Steve Jobs didn't have to die.
That's the claim being made today by a Harvard doctor who says the Apple founder waited too long to get treatment and doomed himself to an "unnecessarily early death."
Dr. Ramzi Amri, a respected cancer researcher at Harvard Medical School, says Steve Jobs was diagnosed with a mild form of pancreatic cancer that is rarely fatal. But instead of having life-saving surgery immediately after he was diagnosed, he stalled for nine months, opting for "alternative treatments" instead, like going on a special diet.
"Had Mr. Jobs had the cancer surgically removed immediately, he may well have survived with no residual side effects," said Dr. Amri.
By the time Jobs agreed to surgery and the tumor was removed, it was too late.
Dr. Amri said, "Mr. Jobs opted to dedicate his time to Apple as the disease progressed, instead of opting for chemotherapy. In my series of patients, the survival rate was as high as 100%."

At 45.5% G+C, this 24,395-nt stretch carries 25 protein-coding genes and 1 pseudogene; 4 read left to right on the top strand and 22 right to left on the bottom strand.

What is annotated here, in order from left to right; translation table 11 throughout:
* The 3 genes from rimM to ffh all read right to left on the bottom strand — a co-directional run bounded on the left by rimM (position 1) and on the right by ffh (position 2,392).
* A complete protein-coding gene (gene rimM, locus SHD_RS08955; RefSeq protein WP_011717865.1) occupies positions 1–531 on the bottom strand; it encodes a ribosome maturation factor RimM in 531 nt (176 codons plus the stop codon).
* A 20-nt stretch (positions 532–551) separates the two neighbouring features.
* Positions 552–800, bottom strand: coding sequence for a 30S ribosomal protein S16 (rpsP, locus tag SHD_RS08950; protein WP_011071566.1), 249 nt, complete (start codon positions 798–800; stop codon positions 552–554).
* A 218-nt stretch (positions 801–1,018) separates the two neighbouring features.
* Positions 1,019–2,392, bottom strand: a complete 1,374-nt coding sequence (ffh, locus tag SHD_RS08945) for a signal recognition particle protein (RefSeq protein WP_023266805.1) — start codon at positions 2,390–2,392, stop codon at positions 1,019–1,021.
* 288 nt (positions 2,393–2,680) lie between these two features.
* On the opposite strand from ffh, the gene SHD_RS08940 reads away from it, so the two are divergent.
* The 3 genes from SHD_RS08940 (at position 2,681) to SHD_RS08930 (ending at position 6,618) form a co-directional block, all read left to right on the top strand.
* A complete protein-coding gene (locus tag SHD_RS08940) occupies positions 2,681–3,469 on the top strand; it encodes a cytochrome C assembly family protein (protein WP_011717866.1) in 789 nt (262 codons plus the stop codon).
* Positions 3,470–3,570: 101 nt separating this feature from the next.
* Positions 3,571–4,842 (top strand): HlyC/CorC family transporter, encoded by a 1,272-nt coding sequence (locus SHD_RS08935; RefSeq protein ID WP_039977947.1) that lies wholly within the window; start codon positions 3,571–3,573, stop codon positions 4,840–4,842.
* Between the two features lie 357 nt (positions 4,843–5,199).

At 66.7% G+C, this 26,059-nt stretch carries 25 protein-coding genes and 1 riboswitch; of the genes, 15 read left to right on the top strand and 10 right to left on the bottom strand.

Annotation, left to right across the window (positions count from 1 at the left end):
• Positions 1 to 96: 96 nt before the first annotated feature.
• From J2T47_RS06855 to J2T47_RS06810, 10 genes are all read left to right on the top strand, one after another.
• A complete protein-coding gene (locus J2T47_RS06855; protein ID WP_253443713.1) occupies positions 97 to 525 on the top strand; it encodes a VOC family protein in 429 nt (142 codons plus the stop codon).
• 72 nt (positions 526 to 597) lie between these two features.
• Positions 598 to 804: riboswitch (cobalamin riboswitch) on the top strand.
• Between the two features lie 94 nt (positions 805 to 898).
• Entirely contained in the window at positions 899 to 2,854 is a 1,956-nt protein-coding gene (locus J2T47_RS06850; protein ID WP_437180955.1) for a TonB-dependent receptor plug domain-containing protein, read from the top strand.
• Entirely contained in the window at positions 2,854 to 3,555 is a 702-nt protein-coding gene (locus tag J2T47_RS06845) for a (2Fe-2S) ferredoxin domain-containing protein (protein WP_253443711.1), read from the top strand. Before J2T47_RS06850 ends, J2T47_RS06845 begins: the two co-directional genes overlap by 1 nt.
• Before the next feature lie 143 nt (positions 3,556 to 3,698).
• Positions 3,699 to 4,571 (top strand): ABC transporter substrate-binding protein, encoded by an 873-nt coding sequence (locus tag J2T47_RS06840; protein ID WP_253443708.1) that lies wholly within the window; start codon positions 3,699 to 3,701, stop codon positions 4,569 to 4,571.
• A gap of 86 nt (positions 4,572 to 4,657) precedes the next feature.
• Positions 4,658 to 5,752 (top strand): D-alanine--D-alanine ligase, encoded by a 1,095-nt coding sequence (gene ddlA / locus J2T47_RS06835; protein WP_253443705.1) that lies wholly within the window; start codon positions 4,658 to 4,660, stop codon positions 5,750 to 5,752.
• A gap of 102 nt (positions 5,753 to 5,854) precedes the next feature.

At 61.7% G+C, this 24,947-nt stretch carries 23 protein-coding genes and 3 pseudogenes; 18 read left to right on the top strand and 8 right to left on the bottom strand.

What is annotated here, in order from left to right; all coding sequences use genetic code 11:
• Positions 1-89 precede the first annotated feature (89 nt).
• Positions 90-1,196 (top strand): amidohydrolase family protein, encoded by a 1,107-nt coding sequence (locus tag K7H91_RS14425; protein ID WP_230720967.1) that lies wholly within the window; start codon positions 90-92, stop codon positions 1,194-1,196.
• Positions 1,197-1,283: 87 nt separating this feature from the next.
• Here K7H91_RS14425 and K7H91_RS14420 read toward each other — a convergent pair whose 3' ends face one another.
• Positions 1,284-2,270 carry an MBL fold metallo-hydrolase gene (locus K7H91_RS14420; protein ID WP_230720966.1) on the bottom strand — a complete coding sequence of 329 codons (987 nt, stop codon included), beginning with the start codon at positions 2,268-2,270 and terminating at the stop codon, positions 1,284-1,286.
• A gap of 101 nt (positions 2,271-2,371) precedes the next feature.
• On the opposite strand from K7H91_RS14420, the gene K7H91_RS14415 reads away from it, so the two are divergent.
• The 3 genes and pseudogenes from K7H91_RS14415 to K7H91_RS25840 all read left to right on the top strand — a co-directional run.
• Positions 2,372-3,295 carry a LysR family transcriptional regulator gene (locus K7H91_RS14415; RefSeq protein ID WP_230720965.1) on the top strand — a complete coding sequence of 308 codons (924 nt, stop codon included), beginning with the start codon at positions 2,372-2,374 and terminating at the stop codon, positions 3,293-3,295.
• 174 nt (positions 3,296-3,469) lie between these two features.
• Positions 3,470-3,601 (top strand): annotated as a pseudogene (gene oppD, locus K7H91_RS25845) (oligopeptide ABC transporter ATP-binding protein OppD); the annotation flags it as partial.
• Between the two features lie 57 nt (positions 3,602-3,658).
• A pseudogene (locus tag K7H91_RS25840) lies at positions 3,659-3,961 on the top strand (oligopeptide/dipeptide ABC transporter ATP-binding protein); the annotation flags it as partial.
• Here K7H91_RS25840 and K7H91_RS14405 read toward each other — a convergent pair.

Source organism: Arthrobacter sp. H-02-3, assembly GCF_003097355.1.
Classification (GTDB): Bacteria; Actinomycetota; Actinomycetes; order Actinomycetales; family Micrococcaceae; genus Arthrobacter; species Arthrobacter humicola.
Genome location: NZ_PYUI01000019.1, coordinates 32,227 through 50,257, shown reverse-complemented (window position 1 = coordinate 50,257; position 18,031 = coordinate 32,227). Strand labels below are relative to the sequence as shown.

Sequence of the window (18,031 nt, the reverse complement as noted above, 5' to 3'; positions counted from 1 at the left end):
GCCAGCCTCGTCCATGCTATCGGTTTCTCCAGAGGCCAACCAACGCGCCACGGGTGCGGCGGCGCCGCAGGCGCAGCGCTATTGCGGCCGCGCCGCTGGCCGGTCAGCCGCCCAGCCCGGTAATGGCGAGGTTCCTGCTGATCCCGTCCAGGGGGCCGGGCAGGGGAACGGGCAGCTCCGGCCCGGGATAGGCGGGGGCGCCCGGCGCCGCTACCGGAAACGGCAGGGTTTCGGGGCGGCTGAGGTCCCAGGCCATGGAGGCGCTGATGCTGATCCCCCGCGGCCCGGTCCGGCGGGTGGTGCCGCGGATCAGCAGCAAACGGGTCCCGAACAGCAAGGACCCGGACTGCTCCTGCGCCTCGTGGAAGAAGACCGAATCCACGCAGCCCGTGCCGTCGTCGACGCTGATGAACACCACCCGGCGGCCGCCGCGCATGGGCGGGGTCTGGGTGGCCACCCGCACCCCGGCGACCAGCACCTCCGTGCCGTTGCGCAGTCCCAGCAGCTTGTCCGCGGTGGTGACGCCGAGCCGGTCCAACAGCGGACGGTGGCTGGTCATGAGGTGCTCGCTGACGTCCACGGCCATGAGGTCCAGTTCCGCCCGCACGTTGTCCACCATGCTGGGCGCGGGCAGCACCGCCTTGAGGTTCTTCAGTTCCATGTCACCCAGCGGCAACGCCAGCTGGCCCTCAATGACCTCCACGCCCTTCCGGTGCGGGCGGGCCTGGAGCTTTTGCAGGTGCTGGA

The stunning revelation comes on the day Steve Jobs's latest innovation, the iPhone 4S, is officially available in stores. Thousands of devoted fans are lined up around the country hoping to get their hands on one. He may have died too soon, but clearly, his legacy lives on.
A YouTube clip shows how Steve Jobs has changed all our lives, and for all ages. In the video, a 1-year-old girl plays on an iPad. Then she flicks through a print magazine trying to slide the images in the magazine just like on an iPad.